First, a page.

"Dancers prancing about the Puras and demons screaming in the moonlight. An image so haunting, it obsesses me. Like the sound of distant gamelan in the dead of night. It beckons, making the heart beat faster. This fascination with the beautiful and the grotesque. From young Legong dancers, their bodies bound in gold brocade, gracefully dancing their tale of love, revenge and death; to Rangda, that mother of all witches, who in orgy of unimaginable terror, casts a spell on the kris dancers, forcing them to stab themselves. Only to be saved by the Barong, a mystical creature representing the powers of Good.
The eternal struggle of good against evil. The supreme epic of life, manifested in the form of dance. It is no irony that after their epic battle, the Barong and Rangda masks are placed side by side in the temple. Good and evil. Yin and Yang. Call it what you will, but one cannot exist without the other." (Ahmad Zakii Anwar, "Dancers and Demons" in Ahmad Zakii Anwar: Distant Gamelan, Art Focus Gallery, Singapore, 1998, p. 7).
Zakii writes with profound feelings on his trip to Bali in 1997 when he became enchanted and mesmerized by the dances, the masks, the puppet shows, the artists; in sum the various forms of arts and rituals that led to the christening of the island as a 'living museum.' It is a living when the divinity and secular mix and interact; the Balinese truly believes that the gods and demons are living amongst them.
To transform the impression onto the canvas is no simple task. Zakii chooses to approach his subjects with sincerity and to paint them in his preferred realistic style. Oleg Tambulilingan depicts 2 dancers against an intensely dark background which heightened the dramatic effect of the "bodies bound in gold brocade". The smudges at the sides of the dancers effectively translate the movement of the graceful dancers; one of them is shown with a side profile and with an intense gaze; and the other is being cropped of the face and is only shown with her curvaceous pose which evokes both strength and sensuality.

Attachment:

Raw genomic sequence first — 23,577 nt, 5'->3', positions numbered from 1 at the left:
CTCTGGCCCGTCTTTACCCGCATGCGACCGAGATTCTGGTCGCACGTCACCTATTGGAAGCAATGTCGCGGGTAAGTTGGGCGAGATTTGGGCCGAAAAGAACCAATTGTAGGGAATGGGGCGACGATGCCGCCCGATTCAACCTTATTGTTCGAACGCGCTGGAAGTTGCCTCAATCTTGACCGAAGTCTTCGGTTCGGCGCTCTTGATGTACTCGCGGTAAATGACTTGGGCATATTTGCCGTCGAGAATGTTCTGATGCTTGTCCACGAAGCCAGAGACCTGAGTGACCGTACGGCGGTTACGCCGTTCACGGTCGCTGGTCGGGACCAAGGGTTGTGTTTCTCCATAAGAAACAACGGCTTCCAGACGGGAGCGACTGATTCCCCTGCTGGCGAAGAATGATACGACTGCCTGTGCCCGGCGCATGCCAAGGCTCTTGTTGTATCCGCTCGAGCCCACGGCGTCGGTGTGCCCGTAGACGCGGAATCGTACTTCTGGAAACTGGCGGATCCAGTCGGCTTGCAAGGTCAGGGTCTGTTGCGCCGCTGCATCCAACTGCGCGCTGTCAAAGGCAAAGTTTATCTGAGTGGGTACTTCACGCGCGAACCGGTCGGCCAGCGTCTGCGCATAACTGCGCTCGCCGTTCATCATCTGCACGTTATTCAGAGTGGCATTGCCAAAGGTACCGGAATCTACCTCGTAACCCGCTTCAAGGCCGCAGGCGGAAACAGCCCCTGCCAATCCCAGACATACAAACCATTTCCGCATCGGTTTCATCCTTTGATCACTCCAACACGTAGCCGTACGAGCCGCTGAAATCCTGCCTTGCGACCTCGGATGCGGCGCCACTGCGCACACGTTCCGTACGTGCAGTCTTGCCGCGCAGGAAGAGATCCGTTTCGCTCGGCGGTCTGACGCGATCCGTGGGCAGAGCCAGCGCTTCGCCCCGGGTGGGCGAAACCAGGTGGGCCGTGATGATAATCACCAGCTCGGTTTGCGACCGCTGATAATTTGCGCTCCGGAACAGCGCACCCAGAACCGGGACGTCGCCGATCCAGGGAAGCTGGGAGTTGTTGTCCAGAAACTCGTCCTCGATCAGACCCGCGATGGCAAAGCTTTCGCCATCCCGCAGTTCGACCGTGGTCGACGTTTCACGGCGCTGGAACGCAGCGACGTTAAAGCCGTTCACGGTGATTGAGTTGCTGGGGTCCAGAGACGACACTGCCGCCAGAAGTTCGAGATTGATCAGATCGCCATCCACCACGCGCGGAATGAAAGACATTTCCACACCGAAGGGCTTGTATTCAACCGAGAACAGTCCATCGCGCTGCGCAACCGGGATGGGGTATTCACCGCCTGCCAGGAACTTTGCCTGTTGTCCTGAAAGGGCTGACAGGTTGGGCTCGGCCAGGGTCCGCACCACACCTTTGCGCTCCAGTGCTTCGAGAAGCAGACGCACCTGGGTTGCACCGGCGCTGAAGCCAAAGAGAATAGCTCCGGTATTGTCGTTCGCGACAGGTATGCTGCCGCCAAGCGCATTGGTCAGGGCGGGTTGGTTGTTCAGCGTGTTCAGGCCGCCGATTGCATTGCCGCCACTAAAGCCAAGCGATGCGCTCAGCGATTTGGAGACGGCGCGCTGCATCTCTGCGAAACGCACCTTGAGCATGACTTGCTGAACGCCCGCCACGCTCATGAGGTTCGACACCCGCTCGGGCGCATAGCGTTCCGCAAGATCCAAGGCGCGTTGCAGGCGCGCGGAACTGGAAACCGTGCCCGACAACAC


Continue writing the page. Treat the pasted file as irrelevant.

The Oleg Tambulilingan which is known as Bumblebee dance in English was created in 1952 by the celebrated Balinese dancer/chereographer Ketut Marya for a world fare. The Bumblebee Dance is a very sensual performance that mimics the mating dance of 2 bumblebees, the male obsessed with the female who elegantly and coyly keeps him away. She eventually gives in at the finale. The female role is especially complicated and sometimes 2 girls play the roles.
The Balinese experience was an overwhelming one for Zakii and it contributed to a portfolio of images for the artist, images as diverse from the dance to the soulful Ida Bagus Made (a renowned Balinese artist) and to the masks of Rangda and Barong. The artist himself commented "Bali is in danger of becoming a parody of itself. But even with rampant commercialization, I believe there is enough Taksu - the creative spirit - to inspire the artist. One just has to look harder". (Ibid) The result of this harder look is the exhibition Ahmad Zakii Anwar: Distant Gamelan held at Art Focus Gallery, Singapore from 22 May to 3 June 1998 from which the present work originally came. What is so captivating about Oleg Tambulilingan 4 is the dancers' apparent isolation to one another and yet the alluring interaction the isolation implies. Further, the altogether perfection of the figures' environment also contributes to unnerve the viewer, throwing the scene into a kind of hyper-reality, where perfection is rendered as realism. Zakii's craftsmanship is his ability to manipulate paint and palette in a form of realism that provokes as it fascinates, compels as it seduces.